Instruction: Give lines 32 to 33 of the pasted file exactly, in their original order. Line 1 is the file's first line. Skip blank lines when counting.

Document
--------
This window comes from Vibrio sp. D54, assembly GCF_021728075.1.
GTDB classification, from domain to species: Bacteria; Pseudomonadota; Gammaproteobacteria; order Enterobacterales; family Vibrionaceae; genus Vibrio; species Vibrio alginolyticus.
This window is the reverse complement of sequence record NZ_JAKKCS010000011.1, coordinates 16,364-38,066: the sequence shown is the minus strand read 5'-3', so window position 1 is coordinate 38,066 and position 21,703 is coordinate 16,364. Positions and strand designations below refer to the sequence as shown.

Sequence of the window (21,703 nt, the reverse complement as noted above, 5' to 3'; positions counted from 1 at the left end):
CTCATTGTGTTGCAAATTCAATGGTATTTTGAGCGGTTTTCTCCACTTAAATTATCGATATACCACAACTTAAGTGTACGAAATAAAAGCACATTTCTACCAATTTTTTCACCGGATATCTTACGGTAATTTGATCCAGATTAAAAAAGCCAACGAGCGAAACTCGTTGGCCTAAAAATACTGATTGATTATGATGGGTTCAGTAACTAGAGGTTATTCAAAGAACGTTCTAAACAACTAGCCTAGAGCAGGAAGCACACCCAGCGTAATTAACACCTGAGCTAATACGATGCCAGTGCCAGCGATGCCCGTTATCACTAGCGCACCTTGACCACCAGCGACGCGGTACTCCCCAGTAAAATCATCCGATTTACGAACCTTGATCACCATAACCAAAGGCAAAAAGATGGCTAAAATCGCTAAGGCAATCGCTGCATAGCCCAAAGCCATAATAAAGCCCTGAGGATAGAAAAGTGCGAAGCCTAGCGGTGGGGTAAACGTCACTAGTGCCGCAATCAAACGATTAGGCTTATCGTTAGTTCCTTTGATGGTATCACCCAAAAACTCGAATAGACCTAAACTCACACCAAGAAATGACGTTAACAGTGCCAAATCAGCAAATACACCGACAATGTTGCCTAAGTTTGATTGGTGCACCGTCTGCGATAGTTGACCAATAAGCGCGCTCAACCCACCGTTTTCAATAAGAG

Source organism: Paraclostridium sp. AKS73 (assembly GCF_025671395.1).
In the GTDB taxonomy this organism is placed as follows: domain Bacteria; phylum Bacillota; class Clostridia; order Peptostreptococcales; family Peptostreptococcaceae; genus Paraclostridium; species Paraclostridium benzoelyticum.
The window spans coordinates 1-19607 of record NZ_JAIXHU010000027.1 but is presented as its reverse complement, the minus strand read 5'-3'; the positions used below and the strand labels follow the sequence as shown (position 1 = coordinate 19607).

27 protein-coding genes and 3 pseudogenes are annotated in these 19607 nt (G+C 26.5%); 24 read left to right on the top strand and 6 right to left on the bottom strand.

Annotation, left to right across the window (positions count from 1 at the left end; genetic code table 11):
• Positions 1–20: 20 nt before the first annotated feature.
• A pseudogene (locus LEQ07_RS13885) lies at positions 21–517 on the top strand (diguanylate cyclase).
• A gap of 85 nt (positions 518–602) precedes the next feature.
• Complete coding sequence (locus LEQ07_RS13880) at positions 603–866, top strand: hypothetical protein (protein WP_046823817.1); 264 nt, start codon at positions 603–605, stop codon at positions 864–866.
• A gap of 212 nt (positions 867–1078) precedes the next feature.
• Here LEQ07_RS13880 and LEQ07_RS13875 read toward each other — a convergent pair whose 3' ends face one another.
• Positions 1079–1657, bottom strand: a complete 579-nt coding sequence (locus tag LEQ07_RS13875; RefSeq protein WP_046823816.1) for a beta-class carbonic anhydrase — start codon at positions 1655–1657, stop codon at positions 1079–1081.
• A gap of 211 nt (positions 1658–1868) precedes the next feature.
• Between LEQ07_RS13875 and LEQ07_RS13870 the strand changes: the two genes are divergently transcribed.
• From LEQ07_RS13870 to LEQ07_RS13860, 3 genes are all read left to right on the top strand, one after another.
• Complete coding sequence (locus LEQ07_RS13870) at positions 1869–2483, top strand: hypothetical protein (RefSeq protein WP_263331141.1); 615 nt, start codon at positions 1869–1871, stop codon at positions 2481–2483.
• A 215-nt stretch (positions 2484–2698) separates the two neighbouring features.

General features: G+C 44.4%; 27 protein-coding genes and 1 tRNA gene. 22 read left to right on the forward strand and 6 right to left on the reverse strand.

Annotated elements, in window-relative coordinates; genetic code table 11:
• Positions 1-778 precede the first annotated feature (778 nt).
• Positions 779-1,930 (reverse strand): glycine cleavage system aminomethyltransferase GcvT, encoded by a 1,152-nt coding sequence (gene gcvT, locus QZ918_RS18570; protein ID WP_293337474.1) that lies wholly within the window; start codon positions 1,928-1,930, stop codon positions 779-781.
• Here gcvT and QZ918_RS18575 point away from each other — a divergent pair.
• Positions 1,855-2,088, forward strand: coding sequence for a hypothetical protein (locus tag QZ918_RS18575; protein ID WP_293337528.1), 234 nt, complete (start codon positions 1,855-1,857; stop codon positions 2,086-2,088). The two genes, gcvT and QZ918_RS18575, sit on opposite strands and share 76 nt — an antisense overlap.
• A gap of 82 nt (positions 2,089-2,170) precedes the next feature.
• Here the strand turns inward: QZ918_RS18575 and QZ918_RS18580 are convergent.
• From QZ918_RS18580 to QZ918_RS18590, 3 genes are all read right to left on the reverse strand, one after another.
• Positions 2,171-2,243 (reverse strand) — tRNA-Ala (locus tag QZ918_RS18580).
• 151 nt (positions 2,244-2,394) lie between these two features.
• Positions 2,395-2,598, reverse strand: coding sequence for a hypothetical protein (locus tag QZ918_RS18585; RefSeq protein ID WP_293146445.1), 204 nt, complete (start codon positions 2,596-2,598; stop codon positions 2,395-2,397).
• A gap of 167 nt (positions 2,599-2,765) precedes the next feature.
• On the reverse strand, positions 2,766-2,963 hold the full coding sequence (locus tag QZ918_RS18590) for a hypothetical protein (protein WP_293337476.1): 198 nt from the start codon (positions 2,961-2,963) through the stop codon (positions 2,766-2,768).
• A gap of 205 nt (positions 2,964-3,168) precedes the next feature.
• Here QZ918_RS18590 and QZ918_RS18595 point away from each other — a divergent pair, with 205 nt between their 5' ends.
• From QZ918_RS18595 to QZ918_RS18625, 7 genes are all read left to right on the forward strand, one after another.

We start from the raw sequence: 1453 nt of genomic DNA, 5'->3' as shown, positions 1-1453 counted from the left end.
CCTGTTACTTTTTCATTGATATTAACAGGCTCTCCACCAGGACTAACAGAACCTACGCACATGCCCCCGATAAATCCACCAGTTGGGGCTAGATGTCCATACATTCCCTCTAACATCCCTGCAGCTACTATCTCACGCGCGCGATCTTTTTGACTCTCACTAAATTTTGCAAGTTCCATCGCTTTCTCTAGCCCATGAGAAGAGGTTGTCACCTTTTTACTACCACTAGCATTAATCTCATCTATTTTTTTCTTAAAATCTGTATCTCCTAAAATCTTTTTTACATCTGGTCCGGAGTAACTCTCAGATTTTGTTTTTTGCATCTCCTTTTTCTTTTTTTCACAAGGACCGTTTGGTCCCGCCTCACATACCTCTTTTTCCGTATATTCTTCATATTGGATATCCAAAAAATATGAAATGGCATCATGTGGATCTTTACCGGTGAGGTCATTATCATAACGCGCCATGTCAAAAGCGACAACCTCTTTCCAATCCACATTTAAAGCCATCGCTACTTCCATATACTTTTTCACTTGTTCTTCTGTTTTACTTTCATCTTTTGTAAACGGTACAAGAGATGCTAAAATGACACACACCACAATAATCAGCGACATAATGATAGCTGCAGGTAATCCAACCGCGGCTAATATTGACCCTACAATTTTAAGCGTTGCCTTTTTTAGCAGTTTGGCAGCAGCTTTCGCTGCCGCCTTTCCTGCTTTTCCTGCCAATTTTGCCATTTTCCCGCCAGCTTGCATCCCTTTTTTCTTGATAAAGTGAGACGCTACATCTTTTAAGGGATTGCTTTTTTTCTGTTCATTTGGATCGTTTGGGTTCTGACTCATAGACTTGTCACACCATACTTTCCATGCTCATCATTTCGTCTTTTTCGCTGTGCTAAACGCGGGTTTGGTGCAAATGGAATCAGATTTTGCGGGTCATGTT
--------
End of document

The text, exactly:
• Positions 2,171-2,243 (reverse strand) — tRNA-Ala (locus tag QZ918_RS18580).
• 151 nt (positions 2,244-2,394) lie between these two features.